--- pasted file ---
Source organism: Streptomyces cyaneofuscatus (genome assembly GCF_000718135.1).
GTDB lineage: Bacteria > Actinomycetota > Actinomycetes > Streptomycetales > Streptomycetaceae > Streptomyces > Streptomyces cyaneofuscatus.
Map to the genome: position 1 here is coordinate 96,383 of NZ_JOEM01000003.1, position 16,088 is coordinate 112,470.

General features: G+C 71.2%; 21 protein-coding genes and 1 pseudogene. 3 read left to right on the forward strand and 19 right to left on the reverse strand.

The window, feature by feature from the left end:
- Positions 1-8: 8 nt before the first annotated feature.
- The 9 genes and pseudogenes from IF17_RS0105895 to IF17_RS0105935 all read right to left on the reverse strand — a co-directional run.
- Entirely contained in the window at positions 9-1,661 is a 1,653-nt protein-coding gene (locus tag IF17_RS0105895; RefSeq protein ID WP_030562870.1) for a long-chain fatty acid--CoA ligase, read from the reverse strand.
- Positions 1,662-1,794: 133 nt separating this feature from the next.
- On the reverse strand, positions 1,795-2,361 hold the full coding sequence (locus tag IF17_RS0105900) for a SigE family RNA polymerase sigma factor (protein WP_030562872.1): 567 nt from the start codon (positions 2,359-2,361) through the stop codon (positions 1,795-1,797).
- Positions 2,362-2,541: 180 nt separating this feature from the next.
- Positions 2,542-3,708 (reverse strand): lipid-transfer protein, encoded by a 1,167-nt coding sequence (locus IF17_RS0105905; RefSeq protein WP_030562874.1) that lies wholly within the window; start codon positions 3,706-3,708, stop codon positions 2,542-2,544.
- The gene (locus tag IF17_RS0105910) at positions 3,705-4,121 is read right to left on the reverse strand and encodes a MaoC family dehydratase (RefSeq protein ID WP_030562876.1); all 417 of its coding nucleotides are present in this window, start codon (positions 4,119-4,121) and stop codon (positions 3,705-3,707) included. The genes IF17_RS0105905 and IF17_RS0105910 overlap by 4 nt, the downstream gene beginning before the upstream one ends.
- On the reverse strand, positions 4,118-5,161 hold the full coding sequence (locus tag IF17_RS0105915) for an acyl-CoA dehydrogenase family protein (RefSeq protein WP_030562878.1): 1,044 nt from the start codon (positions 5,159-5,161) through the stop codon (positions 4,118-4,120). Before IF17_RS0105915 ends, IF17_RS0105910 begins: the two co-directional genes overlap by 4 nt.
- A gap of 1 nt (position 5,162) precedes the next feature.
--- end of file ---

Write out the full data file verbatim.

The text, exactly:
Source organism: Streptomyces cyaneofuscatus (genome assembly GCF_000718135.1).
GTDB lineage: Bacteria > Actinomycetota > Actinomycetes > Streptomycetales > Streptomycetaceae > Streptomyces > Streptomyces cyaneofuscatus.
Map to the genome: position 1 here is coordinate 96,383 of NZ_JOEM01000003.1, position 16,088 is coordinate 112,470.

General features: G+C 71.2%; 21 protein-coding genes and 1 pseudogene. 3 read left to right on the forward strand and 19 right to left on the reverse strand.

The window, feature by feature from the left end:
- Positions 1-8: 8 nt before the first annotated feature.
- The 9 genes and pseudogenes from IF17_RS0105895 to IF17_RS0105935 all read right to left on the reverse strand — a co-directional run.
- Entirely contained in the window at positions 9-1,661 is a 1,653-nt protein-coding gene (locus tag IF17_RS0105895; RefSeq protein ID WP_030562870.1) for a long-chain fatty acid--CoA ligase, read from the reverse strand.
- Positions 1,662-1,794: 133 nt separating this feature from the next.
- On the reverse strand, positions 1,795-2,361 hold the full coding sequence (locus tag IF17_RS0105900) for a SigE family RNA polymerase sigma factor (protein WP_030562872.1): 567 nt from the start codon (positions 2,359-2,361) through the stop codon (positions 1,795-1,797).
- Positions 2,362-2,541: 180 nt separating this feature from the next.
- Positions 2,542-3,708 (reverse strand): lipid-transfer protein, encoded by a 1,167-nt coding sequence (locus IF17_RS0105905; RefSeq protein WP_030562874.1) that lies wholly within the window; start codon positions 3,706-3,708, stop codon positions 2,542-2,544.
- The gene (locus tag IF17_RS0105910) at positions 3,705-4,121 is read right to left on the reverse strand and encodes a MaoC family dehydratase (RefSeq protein ID WP_030562876.1); all 417 of its coding nucleotides are present in this window, start codon (positions 4,119-4,121) and stop codon (positions 3,705-3,707) included. The genes IF17_RS0105905 and IF17_RS0105910 overlap by 4 nt, the downstream gene beginning before the upstream one ends.
- On the reverse strand, positions 4,118-5,161 hold the full coding sequence (locus tag IF17_RS0105915) for an acyl-CoA dehydrogenase family protein (RefSeq protein WP_030562878.1): 1,044 nt from the start codon (positions 5,159-5,161) through the stop codon (positions 4,118-4,120). Before IF17_RS0105915 ends, IF17_RS0105910 begins: the two co-directional genes overlap by 4 nt.
- A gap of 1 nt (position 5,162) precedes the next feature.